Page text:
Cemento-osseous dysplasia

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Cemento-osseous dysplasia
Other namesFlorid osseous dysplasia
Florid osseous dysplasia.png
Florid osseous dysplasia of the mandible
SymptomsAssymptomatic, radiographic finding
ComplicationsInfection with extractions or abscessed teeth, unnecessary root canals
Usual onset20-30 years
TypesLocalized, generalized
Diagnostic methodX-ray, CBCT scan, vitality testing of teeth
Differential diagnosisPaget's disease of bone, fibrous dysplasia, Tooth abscess
TreatmentNone required

Cemento-osseous dysplasia (COD) is a benign condition of the jaws that may arise from the fibroblasts of the periodontal ligaments. It is most common in African-American females. The three types are periapical cemental dysplasia (common in those of African descent), focal cemento-osseous dysplasia (Caucasians), and florid cemento-osseous dysplasia (African descent). Periapical occurs most commonly in the mandibular anterior teeth while focal appears predominantly in the mandibular posterior teeth and florid in both maxilla and mandible in multiple quadrants.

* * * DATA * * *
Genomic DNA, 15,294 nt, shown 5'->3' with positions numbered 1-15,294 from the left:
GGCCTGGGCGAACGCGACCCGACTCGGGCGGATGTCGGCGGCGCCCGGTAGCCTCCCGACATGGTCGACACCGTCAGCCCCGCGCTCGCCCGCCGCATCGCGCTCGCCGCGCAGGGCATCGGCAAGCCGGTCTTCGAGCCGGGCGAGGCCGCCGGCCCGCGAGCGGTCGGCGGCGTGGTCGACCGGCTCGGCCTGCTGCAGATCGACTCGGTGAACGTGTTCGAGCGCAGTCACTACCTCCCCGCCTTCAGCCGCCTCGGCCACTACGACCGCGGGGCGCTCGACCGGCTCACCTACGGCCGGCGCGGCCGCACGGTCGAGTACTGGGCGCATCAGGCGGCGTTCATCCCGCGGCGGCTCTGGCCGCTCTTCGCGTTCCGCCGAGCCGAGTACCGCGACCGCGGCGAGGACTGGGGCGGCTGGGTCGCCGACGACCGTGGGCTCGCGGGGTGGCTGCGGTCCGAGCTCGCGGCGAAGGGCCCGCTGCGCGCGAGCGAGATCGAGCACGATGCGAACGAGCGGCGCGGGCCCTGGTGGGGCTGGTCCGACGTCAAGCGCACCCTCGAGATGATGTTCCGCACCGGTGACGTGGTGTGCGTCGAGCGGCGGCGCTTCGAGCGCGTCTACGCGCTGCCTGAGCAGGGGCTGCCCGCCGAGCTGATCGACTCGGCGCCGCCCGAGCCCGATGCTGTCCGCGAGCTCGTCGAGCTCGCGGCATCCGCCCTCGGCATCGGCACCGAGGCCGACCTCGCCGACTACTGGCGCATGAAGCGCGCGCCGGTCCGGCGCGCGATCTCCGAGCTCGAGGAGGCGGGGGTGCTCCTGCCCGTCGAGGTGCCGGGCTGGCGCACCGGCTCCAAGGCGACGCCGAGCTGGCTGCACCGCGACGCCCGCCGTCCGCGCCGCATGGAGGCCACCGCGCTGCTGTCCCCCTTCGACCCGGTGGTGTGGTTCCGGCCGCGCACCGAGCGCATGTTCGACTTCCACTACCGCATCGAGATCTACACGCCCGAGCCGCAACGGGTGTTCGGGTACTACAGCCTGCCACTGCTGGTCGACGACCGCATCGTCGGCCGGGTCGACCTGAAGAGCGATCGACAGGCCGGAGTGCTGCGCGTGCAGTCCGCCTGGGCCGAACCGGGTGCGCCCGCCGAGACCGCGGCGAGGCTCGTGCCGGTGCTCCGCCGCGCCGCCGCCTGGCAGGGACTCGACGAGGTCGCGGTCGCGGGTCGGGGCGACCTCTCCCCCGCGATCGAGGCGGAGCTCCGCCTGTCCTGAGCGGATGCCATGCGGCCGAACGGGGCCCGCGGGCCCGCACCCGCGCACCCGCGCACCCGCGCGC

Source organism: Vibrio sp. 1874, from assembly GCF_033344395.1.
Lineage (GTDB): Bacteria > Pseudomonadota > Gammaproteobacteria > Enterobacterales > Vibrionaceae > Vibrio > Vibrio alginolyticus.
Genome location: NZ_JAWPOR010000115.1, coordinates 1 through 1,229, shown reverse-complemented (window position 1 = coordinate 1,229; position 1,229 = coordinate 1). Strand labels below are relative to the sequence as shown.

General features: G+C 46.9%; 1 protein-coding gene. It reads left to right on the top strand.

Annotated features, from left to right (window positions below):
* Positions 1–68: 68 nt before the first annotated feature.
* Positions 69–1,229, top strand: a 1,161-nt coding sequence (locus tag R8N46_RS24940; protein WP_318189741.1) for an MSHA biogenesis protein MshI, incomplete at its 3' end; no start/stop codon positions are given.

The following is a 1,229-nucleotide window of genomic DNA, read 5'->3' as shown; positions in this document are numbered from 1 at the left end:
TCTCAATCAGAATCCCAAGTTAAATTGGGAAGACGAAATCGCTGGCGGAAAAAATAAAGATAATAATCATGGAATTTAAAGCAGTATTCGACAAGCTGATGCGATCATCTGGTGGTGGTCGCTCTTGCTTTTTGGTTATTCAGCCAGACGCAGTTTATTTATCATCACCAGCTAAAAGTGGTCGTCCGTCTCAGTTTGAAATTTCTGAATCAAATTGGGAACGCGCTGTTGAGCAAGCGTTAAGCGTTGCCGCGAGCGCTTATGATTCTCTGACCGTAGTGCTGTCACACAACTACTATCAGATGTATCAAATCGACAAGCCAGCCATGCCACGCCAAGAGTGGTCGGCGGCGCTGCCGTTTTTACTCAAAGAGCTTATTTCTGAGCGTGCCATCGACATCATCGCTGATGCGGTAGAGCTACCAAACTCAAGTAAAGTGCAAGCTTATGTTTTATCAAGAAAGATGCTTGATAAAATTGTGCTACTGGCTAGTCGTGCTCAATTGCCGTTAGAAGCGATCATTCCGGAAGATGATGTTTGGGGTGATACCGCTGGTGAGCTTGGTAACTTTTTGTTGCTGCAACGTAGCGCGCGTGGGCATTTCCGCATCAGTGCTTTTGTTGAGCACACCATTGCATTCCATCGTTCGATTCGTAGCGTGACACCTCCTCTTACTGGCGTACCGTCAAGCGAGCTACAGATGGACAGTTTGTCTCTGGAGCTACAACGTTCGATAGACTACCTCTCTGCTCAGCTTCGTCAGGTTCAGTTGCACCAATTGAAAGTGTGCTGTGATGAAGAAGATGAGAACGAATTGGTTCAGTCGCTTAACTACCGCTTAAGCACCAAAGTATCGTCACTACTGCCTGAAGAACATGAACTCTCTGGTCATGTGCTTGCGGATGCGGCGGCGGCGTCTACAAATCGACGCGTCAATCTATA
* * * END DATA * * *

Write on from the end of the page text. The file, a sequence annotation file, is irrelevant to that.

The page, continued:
Diagnosis is important so that the treating doctor does not confuse it for another periapical disease such as rarefying osteitis or condensing osteitis. Incorrect diagnosis could lead to unnecessary root canal treatments. It can be diagnosed by radiographic appearance. Confirming the tooth is vital, as is noting the demographic (African American females).


There is no treatment necessary for any type of COD.

xray and CBCT scans of periapical cemental dysplasia


  • Kahn, Michael A. Basic Oral and Maxillofacial Pathology. Volume 1. 2001.
  • Neville and Damm. Oral and Maxillofacial Pathology, 3rd Edition. 2012.